Awarm breeze in the face, a gentle rattling in the ears and curious eyes peering
from the rice fields passing by at 40 kilometres per hour. Glimpsed from the train
tracks, the simple charm of the provinces for visitors is obvious, yet the rails
are a necessity for rural Cambodians. Many have nothing but unpaved roads and decaying
bridges to move themselves and their produce around the countryside. Enterprising
lorry drivers, or raildops, mount carts on the infrequently used tracks to ferry
passengers from village to village, charging just a few hundred riels for the favor.
Raildops: 300 at last count.
Although Cambodia's rail arteries remain decrepit, recent talk of an Asian railway
link from Singapore to southern China could mean new tracks will be laid down in
the next few years. With countries now agreed 'in principle' to support construction
of a new railway and repair existing lines, Cambodia's railway infrastructure is
scheduled for a massive overhaul. That could spell the end for lorries.
Sokhom Pheakavanmony, general director of the Royal Cambodian Railway, said the lorries
were a problem unique to Cambodia. Even with the continual issuing of circulars from
the railway administration and the Ministry of Public Works and Transport warning
of dangers involved in lorry travel, the demand for raildop transport has prevailed.
"The lorries that run on the railroad every day are very dangerous," he
said. "Other countries that have railroads do not allow lorries to run on them.
Here we try to inform them about the dangers and ask them to stop running, but they
still insist on running on the tracks."
Over 300 of these raildops now run on the two major rail sections of the Royal Cambodian
Railway - the 264km line from Phnom Penh to Sihanoukville in the south and the 385km
line from Phnom Penh to Sisophon in the north, said Pheakavanmony.
Despite flouting railway authority regulations, they have become an essential mode
of transport for those in the rural areas. As a result, lorry drivers, or raildops,
have brought a taste of economic success to a rail system generally regarded for
its danger and unprofitability.
Most lorries are made of a series of planks over a platform with an outboard motor
attached or a motorbike that slides into a slot in the platform along the tracks.
Modern-day Huck Finns are sent off on their motorised crafts carrying firewood, scrap
metal, livestock, and anything else that might fit. The vehicle rides along on hand
crafted wheels, lauded as "much-better-than-train-quality".
Despite their basic construction, there is a definite etiquette to lorry travel.
When travelling on a one-way street, one must be prepared to give-way. Those with
the smallest load are required to remove the lorry from the tracks so that more heavily
laden vehicles can pass. When using the lorries for tourist purposes, passengers
spend much of their time removing the lorry from the tracks to yield to oncoming
carts. Drivers report that stand-offs with locomotives are thankfully rare.
Using entirely makeshift equipment, raildops now operate regional taxi services that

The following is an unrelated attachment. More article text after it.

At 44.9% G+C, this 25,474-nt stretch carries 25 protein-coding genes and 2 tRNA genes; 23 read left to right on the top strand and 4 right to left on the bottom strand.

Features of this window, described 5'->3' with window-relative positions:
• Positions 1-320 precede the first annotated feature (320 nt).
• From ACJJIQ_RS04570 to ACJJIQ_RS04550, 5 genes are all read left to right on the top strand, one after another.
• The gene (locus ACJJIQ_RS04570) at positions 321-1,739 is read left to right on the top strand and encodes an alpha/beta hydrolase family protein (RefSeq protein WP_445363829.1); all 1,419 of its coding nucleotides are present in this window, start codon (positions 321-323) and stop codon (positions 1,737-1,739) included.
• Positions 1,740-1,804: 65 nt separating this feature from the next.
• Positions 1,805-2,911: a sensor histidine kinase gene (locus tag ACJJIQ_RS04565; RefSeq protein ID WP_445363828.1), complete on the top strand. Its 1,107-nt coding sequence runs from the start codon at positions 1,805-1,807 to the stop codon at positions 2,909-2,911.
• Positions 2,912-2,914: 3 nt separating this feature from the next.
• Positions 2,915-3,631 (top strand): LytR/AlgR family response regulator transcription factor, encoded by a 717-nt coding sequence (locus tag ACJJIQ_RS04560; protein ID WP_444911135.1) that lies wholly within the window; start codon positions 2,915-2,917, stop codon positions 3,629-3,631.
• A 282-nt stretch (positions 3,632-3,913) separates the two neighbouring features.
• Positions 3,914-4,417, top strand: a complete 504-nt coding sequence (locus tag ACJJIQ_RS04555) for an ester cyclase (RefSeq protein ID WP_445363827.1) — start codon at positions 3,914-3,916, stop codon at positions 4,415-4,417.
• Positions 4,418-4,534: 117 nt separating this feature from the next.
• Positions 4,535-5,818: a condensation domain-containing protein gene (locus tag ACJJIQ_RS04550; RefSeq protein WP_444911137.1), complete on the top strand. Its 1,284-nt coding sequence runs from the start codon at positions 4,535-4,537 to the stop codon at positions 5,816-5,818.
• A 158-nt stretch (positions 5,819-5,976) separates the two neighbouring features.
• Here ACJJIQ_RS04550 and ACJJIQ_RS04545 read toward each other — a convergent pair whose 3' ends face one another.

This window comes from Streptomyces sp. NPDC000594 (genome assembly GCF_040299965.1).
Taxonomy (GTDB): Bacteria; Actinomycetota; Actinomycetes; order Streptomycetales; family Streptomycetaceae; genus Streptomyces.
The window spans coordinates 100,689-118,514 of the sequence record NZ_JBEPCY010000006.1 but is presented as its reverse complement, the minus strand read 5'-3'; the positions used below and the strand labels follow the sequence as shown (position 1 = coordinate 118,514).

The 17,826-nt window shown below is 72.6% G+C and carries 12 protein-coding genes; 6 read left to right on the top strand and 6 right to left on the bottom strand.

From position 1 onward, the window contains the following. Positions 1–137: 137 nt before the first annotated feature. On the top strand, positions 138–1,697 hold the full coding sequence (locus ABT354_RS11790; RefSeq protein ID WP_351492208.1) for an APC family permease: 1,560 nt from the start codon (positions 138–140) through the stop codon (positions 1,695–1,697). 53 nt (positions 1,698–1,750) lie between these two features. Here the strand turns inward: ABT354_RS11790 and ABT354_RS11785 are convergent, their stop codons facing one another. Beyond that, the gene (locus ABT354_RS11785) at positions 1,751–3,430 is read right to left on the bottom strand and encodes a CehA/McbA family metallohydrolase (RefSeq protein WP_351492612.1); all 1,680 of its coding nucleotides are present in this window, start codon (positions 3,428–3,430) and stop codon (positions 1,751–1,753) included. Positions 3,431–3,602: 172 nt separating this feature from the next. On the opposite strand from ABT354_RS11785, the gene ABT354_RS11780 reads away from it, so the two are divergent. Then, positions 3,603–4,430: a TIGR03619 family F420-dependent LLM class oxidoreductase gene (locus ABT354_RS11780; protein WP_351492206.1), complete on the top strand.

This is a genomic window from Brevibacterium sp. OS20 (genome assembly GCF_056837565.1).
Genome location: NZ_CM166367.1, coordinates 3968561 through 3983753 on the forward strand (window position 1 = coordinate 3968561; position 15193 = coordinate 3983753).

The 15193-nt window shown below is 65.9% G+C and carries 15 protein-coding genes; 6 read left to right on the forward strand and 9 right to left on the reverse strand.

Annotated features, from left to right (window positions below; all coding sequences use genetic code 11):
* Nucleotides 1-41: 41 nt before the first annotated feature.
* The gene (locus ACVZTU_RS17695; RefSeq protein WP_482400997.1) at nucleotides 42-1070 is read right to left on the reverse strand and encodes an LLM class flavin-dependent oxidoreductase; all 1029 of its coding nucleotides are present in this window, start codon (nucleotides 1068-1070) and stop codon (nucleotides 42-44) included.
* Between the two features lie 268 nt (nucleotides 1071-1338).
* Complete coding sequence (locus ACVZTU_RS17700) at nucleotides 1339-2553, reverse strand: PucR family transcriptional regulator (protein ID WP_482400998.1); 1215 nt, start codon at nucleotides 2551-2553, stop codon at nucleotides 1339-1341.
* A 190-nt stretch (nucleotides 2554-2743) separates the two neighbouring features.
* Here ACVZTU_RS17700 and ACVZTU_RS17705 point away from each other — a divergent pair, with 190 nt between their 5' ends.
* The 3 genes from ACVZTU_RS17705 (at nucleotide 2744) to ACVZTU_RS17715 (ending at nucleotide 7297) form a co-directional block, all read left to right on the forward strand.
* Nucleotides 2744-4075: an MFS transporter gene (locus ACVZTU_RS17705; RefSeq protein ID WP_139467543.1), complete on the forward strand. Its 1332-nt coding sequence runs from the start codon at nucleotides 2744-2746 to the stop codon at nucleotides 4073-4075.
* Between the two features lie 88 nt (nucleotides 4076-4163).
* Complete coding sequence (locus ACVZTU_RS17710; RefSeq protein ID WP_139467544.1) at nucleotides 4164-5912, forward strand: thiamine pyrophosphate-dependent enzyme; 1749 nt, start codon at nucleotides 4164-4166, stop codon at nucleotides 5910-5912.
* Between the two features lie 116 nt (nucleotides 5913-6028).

many claim are the most efficient mode of transport. Scott Worden, 29, a consultant
at Cambodia Defenders Project, a recent patron of raildop travel said it was the
best alternative for some outlying areas.
"It's quite an ingenious mode of transport, and it's a hell of a lot better
than travelling on the back of a moto," he said. "Plus you also get to
experience the country in a way that you can't from the roads."
With the railway lines running through many rich agricultural areas, most served
by deplorable roads, the lorries have supplemented ox-drawn wagons as the most practical
mode of transport. As villagers toil along provincial roads, the railways remain
comparatively flat and unused. Chan Kim, a lorry driver from Kampong Chhnang province,
says despite numerous warnings from the authorities, he has stayed in the business
since 2000 out of necessity and made about 5000 riel per day.
"Before there were very few lorries on the tracks, but now there are many,"
he said. "The authorities used to warn us not to run lorries on the railroads
because they were afraid it was dangerous, but I have no choice; I have nothing to
do besides farming. It is very difficult to make money from it... I have five children
who need money to go to school every day."
Lisa Arensen, 27, who is a long-term resident of Phnom Penh, used the lorries during
her job as an election monitor in Pursat and Takeo provinces last year. She said
that compared to the roads, lorries offer a far more effective alternative for traders,
school children and tourists.
"It's much better [than road travel], much safer and definitely much faster,"
she said. "It's quite communal as well, and because you don't go very fast,
it also seems reasonably safe. There's plenty of time to take everything off the
tracks when you see something coming and I haven't heard of any accidents yet."
But it remains to be seen if lorry drivers can be convinced or forced to give up
their livelihoods for a new ASEAN railroad. History suggests the desire for convenient
train travel is not easily quashed. In the days of the Khmer Rouge train ambushes,
when attacks often came as an added bonus of rail travel, people still used the trains
regularly to transport goods.
Director-General of Public Works and Transport Chhin Kong Hean was sure the lorries
would continue operating, but policing the illegal lorry drivers and their regular
excursions was of far less concern than securing funds to construct a functioning
Cambodia remains a stick in the wheel of rail progress in Asia. Although a new Asian
railway is high on the agenda of ASEAN countries, only the feasibility studies and
discussions are making significant progress. The funding to construct these proposed
railroads has not appeared. So until it does, lorry drivers and their charges will
continue to ride the rails.